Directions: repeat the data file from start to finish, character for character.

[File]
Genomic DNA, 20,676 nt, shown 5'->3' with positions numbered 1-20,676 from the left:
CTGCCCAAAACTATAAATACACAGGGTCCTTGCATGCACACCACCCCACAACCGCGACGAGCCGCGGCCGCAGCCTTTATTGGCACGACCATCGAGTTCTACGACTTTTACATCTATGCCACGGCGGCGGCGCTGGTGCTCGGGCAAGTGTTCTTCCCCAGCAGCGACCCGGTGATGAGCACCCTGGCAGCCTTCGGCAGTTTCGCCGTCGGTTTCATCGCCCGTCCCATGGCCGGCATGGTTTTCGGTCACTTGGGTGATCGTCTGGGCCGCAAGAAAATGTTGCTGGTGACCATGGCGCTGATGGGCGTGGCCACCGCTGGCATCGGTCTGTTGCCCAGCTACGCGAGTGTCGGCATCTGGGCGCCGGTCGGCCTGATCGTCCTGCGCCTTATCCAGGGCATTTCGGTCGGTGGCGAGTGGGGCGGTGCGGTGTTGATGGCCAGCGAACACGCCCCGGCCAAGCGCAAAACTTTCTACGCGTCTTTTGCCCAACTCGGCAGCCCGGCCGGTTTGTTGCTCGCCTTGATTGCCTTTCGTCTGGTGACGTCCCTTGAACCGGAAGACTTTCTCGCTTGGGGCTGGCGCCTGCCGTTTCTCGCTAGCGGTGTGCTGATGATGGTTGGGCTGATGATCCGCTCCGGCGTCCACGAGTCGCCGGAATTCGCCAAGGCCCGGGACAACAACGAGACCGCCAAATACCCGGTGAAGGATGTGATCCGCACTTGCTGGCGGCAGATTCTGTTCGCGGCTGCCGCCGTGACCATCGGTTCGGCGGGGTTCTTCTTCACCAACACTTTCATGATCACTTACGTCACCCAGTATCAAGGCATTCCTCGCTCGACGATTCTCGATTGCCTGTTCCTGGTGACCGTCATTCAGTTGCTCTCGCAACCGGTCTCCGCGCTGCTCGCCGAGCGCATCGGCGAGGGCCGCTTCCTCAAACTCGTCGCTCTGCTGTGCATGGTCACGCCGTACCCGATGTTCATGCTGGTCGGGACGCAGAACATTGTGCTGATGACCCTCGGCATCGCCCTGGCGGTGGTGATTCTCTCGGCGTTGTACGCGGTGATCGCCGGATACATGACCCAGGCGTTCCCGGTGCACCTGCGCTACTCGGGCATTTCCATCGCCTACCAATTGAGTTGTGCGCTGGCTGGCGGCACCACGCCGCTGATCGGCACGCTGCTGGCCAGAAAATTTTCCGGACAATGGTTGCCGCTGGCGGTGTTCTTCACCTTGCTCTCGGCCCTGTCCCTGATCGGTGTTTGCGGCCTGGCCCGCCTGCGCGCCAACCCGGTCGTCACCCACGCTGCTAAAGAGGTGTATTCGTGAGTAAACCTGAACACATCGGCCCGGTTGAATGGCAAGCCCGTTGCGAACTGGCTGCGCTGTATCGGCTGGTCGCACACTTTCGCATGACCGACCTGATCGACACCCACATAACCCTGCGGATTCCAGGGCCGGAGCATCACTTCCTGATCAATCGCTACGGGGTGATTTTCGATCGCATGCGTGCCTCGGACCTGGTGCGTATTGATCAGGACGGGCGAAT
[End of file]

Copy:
Genomic DNA, 20,676 nt, shown 5'->3' with positions numbered 1-20,676 from the left:
CTGCCCAAAACTATAAATACACAGGGTCCTTGCATGCACACCACCCCACAACCGCGACGAGCCGCGGCCGCAGCCTTTATTGGCACGACCATCGAGTTCTACGACTTTTACATCTATGCCACGGCGGCGGCGCTGGTGCTCGGGCAAGTGTTCTTCCCCAGCAGCGACCCGGTGATGAGCACCCTGGCAGCCTTCGGCAGTTTCGCCGTCGGTTTCATCGCCCGTCCCATGGCCGGCATGGTTTTCGGTCACTTGGGTGATCGTCTGGGCCGCAAGAAAATGTTGCTGGTGACCATGGCGCTGATGGGCGTGGCCACCGCTGGCATCGGTCTGTTGCCCAGCTACGCGAGTGTCGGCATCTGGGCGCCGGTCGGCCTGATCGTCCTGCGCCTTATCCAGGGCATTTCGGTCGGTGGCGAGTGGGGCGGTGCGGTGTTGATGGCCAGCGAACACGCCCCGGCCAAGCGCAAAACTTTCTACGCGTCTTTTGCCCAACTCGGCAGCCCGGCCGGTTTGTTGCTCGCCTTGATTGCCTTTCGTCTGGTGACGTCCCTTGAACCGGAAGACTTTCTCGCTTGGGGCTGGCGCCTGCCGTTTCTCGCTAGCGGTGTGCTGATGATGGTTGGGCTGATGATCCGCTCCGGCGTCCACGAGTCGCCGGAATTCGCCAAGGCCCGGGACAACAACGAGACCGCCAAATACCCGGTGAAGGATGTGATCCGCACTTGCTGGCGGCAGATTCTGTTCGCGGCTGCCGCCGTGACCATCGGTTCGGCGGGGTTCTTCTTCACCAACACTTTCATGATCACTTACGTCACCCAGTATCAAGGCATTCCTCGCTCGACGATTCTCGATTGCCTGTTCCTGGTGACCGTCATTCAGTTGCTCTCGCAACCGGTCTCCGCGCTGCTCGCCGAGCGCATCGGCGAGGGCCGCTTCCTCAAACTCGTCGCTCTGCTGTGCATGGTCACGCCGTACCCGATGTTCATGCTGGTCGGGACGCAGAACATTGTGCTGATGACCCTCGGCATCGCCCTGGCGGTGGTGATTCTCTCGGCGTTGTACGCGGTGATCGCCGGATACATGACCCAGGCGTTCCCGGTGCACCTGCGCTACTCGGGCATTTCCATCGCCTACCAATTGAGTTGTGCGCTGGCTGGCGGCACCACGCCGCTGATCGGCACGCTGCTGGCCAGAAAATTTTCCGGACAATGGTTGCCGCTGGCGGTGTTCTTCACCTTGCTCTCGGCCCTGTCCCTGATCGGTGTTTGCGGCCTGGCCCGCCTGCGCGCCAACCCGGTCGTCACCCACGCTGCTAAAGAGGTGTATTCGTGAGTAAACCTGAACACATCGGCCCGGTTGAATGGCAAGCCCGTTGCGAACTGGCTGCGCTGTATCGGCTGGTCGCACACTTTCGCATGACCGACCTGATCGACACCCACATAACCCTGCGGATTCCAGGGCCGGAGCATCACTTCCTGATCAATCGCTACGGGGTGATTTTCGATCGCATGCGTGCCTCGGACCTGGTGCGTATTGATCAGGACGGGCGAAT